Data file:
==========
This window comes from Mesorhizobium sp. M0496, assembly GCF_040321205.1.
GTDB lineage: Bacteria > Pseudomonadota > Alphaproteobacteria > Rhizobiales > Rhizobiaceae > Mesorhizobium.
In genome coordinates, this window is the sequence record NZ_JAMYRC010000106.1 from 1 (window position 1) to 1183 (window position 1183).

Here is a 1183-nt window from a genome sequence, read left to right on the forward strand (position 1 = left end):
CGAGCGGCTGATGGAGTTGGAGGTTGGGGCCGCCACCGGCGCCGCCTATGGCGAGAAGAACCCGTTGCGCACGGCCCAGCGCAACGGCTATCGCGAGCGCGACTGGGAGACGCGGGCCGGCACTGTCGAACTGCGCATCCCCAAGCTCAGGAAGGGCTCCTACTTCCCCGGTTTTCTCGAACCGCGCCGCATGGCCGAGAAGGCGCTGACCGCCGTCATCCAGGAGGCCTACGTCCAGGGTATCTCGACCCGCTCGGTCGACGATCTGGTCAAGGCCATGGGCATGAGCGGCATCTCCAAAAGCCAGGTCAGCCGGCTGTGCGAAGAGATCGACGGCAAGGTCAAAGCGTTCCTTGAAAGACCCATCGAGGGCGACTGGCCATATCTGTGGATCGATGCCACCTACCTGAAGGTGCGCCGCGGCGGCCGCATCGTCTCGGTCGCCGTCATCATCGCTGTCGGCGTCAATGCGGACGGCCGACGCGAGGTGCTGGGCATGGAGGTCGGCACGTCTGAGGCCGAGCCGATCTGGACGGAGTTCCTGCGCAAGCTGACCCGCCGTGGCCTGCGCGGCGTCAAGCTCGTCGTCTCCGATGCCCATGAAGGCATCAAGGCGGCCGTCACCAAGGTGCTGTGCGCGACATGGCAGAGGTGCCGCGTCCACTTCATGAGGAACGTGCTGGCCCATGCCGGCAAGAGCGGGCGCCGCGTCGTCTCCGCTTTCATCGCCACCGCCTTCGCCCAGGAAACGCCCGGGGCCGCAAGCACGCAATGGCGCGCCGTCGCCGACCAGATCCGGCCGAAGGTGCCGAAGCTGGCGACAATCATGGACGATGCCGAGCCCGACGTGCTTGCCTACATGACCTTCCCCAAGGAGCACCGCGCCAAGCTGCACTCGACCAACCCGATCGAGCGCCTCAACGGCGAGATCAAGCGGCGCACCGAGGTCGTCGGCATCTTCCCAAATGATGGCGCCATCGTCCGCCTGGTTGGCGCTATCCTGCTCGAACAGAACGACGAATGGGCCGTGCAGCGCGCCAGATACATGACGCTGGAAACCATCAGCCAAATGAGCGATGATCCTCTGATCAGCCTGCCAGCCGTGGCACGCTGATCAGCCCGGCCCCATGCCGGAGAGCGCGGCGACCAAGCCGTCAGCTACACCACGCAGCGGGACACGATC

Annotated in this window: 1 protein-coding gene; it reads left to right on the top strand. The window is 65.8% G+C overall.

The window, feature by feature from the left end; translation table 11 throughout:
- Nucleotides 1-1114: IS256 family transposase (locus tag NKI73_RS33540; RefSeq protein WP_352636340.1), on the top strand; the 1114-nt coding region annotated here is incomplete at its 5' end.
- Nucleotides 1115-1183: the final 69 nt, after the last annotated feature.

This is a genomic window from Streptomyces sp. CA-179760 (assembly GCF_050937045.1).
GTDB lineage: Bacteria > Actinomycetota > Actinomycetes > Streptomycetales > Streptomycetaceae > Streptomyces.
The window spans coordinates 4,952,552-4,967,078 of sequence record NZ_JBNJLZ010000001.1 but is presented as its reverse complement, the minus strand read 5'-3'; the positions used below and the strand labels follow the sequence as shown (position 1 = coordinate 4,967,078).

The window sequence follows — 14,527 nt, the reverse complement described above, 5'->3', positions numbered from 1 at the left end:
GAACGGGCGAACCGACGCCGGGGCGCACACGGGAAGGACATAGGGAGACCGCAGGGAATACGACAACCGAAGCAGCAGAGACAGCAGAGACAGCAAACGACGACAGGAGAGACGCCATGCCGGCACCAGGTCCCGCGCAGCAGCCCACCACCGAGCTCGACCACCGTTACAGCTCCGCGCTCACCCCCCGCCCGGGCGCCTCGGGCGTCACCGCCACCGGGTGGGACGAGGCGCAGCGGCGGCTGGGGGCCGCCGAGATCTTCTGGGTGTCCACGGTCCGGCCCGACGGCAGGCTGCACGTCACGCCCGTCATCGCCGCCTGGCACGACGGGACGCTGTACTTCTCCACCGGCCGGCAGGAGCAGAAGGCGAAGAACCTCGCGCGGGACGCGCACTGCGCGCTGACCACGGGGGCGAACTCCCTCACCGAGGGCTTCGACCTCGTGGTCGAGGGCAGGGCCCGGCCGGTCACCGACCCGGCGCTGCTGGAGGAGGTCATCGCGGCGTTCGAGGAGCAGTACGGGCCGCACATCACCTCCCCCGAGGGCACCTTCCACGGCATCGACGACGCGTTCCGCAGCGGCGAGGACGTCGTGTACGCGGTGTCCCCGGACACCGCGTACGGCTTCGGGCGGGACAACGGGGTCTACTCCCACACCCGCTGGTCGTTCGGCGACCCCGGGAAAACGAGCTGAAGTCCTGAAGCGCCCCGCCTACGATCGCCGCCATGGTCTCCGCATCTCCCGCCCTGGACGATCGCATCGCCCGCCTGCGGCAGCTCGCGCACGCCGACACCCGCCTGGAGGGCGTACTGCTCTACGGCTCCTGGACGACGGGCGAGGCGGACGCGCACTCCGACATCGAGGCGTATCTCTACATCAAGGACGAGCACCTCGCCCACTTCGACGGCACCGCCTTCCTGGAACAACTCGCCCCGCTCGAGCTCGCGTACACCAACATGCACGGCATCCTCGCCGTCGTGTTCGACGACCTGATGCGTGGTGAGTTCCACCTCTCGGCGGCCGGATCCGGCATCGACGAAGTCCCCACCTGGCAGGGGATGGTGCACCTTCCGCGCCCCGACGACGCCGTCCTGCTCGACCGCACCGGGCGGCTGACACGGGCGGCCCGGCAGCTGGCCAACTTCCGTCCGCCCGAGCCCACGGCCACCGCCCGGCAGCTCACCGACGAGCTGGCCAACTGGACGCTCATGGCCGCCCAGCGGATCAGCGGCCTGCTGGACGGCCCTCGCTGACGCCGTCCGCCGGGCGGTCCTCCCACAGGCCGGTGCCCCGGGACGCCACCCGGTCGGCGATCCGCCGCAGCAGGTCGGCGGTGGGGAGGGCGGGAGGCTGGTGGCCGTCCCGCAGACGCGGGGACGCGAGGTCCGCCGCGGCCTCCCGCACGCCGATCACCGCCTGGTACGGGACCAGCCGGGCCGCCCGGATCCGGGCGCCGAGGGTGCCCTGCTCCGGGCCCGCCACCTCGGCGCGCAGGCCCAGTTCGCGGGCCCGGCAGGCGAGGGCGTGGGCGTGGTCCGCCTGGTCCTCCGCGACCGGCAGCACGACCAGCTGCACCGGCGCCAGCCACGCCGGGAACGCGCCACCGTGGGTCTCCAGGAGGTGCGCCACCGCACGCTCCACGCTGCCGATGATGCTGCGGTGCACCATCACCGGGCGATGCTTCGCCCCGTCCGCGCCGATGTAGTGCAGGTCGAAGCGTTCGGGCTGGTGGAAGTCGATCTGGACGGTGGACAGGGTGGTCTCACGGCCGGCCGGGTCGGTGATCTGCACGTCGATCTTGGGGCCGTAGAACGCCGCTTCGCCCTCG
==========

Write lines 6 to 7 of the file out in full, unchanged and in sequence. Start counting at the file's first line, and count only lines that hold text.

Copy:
Annotated in this window: 1 protein-coding gene; it reads left to right on the top strand. The window is 65.8% G+C overall.

The window, feature by feature from the left end; translation table 11 throughout: